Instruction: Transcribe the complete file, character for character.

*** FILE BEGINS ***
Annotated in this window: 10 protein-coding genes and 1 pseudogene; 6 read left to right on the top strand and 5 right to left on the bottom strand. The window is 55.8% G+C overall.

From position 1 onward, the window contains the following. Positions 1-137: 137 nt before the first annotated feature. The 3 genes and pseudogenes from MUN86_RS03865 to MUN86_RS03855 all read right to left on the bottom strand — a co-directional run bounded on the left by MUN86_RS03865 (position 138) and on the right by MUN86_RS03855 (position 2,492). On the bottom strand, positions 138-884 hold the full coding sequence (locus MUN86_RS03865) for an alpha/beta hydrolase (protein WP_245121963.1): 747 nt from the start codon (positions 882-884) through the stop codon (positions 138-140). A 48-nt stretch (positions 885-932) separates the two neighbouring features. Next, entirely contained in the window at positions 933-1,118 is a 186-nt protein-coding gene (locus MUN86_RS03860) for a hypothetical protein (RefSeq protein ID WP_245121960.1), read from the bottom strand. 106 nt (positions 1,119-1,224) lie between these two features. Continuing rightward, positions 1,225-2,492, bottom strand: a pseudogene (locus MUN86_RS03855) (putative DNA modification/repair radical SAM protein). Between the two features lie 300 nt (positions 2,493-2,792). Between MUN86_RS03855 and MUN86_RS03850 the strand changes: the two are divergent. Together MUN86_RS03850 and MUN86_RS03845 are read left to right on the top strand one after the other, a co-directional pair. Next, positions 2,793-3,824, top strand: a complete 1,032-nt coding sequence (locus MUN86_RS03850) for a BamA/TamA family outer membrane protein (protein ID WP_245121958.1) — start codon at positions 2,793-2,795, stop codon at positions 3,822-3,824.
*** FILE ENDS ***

Annotated in this window: 10 protein-coding genes and 1 pseudogene; 6 read left to right on the top strand and 5 right to left on the bottom strand. The window is 55.8% G+C overall.

From position 1 onward, the window contains the following. Positions 1-137: 137 nt before the first annotated feature. The 3 genes and pseudogenes from MUN86_RS03865 to MUN86_RS03855 all read right to left on the bottom strand — a co-directional run bounded on the left by MUN86_RS03865 (position 138) and on the right by MUN86_RS03855 (position 2,492). On the bottom strand, positions 138-884 hold the full coding sequence (locus MUN86_RS03865) for an alpha/beta hydrolase (protein WP_245121963.1): 747 nt from the start codon (positions 882-884) through the stop codon (positions 138-140). A 48-nt stretch (positions 885-932) separates the two neighbouring features. Next, entirely contained in the window at positions 933-1,118 is a 186-nt protein-coding gene (locus MUN86_RS03860) for a hypothetical protein (RefSeq protein ID WP_245121960.1), read from the bottom strand. 106 nt (positions 1,119-1,224) lie between these two features. Continuing rightward, positions 1,225-2,492, bottom strand: a pseudogene (locus MUN86_RS03855) (putative DNA modification/repair radical SAM protein). Between the two features lie 300 nt (positions 2,493-2,792). Between MUN86_RS03855 and MUN86_RS03850 the strand changes: the two are divergent. Together MUN86_RS03850 and MUN86_RS03845 are read left to right on the top strand one after the other, a co-directional pair. Next, positions 2,793-3,824, top strand: a complete 1,032-nt coding sequence (locus MUN86_RS03850) for a BamA/TamA family outer membrane protein (protein ID WP_245121958.1) — start codon at positions 2,793-2,795, stop codon at positions 3,822-3,824.